Q: I have owned my 24-year-old Quarter Horse, Bo, for 13 years. He has been my good friend and I have taken the best care of him I can.  He developed navicular syndrome but we dealt with that through shoeing. Now x-rays show that he has degenerative bone disease of his coffin joint, which my veterinarian and farrier have worked together to treat. 

Bo now wears pads and corrective shoes on his front feet. He is OK after he is first shod but gets gimpier as time goes on. Here’s the problem: The veterinarian says that if the corrective shoeing doesn’t provide enough relief, we will need to give my horse shots to block his pain, but my farrier told me the best thing I can do for my horse is to give him bute0 before I go trail riding. 

I have been toying with the idea of having Bo treated by an acupunc-turist. Is there anything else I can do to eliminate Bo’s pain without blocking his nerve? —  Shirley Hiser; Virginia Beach, Virginia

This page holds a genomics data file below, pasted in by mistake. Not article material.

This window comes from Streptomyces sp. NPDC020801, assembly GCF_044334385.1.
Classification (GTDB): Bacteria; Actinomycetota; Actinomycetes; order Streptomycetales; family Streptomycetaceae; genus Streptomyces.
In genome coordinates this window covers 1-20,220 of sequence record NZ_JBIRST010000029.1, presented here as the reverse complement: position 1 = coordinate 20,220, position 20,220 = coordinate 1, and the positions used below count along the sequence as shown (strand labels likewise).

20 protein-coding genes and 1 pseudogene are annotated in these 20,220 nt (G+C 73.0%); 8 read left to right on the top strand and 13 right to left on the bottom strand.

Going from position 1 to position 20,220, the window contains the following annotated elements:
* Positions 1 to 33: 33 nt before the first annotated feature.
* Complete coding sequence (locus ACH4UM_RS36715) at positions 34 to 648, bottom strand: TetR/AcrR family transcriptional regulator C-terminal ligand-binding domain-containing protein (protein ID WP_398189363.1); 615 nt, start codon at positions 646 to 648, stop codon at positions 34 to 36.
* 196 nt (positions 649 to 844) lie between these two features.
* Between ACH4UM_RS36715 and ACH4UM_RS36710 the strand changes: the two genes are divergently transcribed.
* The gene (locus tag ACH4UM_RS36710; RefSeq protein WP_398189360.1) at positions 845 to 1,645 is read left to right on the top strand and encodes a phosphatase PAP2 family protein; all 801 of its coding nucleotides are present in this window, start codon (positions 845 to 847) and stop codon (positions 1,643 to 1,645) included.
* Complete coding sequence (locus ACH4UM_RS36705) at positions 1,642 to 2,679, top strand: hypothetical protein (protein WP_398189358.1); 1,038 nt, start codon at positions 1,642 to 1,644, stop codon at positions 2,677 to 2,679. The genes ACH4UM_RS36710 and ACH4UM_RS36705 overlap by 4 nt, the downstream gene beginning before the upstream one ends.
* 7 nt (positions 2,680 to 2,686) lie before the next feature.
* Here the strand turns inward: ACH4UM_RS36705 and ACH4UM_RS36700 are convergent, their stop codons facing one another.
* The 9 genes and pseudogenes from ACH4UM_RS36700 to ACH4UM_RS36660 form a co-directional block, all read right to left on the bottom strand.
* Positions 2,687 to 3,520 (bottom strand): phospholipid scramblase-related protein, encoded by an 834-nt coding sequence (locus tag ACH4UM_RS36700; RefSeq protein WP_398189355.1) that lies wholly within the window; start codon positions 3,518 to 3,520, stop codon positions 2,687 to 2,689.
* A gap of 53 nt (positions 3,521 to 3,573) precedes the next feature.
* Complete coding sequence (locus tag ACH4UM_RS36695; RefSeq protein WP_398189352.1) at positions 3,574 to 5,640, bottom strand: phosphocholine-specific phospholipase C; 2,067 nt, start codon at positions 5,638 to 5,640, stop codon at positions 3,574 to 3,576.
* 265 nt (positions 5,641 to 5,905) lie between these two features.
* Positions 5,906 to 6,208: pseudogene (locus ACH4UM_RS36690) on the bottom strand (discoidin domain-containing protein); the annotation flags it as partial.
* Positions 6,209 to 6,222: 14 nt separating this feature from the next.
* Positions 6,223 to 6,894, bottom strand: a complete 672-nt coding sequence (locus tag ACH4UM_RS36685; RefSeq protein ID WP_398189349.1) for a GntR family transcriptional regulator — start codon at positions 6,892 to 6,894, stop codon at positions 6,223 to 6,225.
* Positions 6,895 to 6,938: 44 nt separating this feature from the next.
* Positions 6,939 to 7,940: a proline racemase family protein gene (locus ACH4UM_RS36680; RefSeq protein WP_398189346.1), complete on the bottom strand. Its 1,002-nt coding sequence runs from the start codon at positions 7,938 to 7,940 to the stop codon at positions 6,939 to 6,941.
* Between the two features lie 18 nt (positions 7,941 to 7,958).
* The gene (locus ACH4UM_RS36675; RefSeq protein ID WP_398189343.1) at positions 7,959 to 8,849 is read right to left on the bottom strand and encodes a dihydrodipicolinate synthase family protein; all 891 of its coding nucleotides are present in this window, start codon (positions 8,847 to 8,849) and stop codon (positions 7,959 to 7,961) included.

A: It sounds like your horse has developed degenerative joint disease secondary to navicular disease. The shoeing devised by your veterinarian and farrier helps restore the hoof biomechanics, which in turn reduces discomfort and helps your horse move better. It will not cure the disease nor will acupuncture or any other treatment.

However, many therapies can help reduce or eliminate navicular pain. Your farrier’s suggestion of bute before you ride is a short-term solution. For more lasting relief, your veterinarian can inject the coffin joint with medications to reduce the inflammation—and therefore, the pain—associated with the condition. Occasional injections of anti-inflammatory drugs into the coffin joint or navicular bursa, along with corrective shoeing, can usually keep navicular horses comfortable.

Finally, in some cases the nerves of the foot are blocked or severed to relieve pain, but this is generally done as a last resort. I suggest you have further discussions with your veterinarian about other management options.

Tracy Turner, DVM, DACVS
Anoka Equine Veterinary Services
Elk River, Minnesota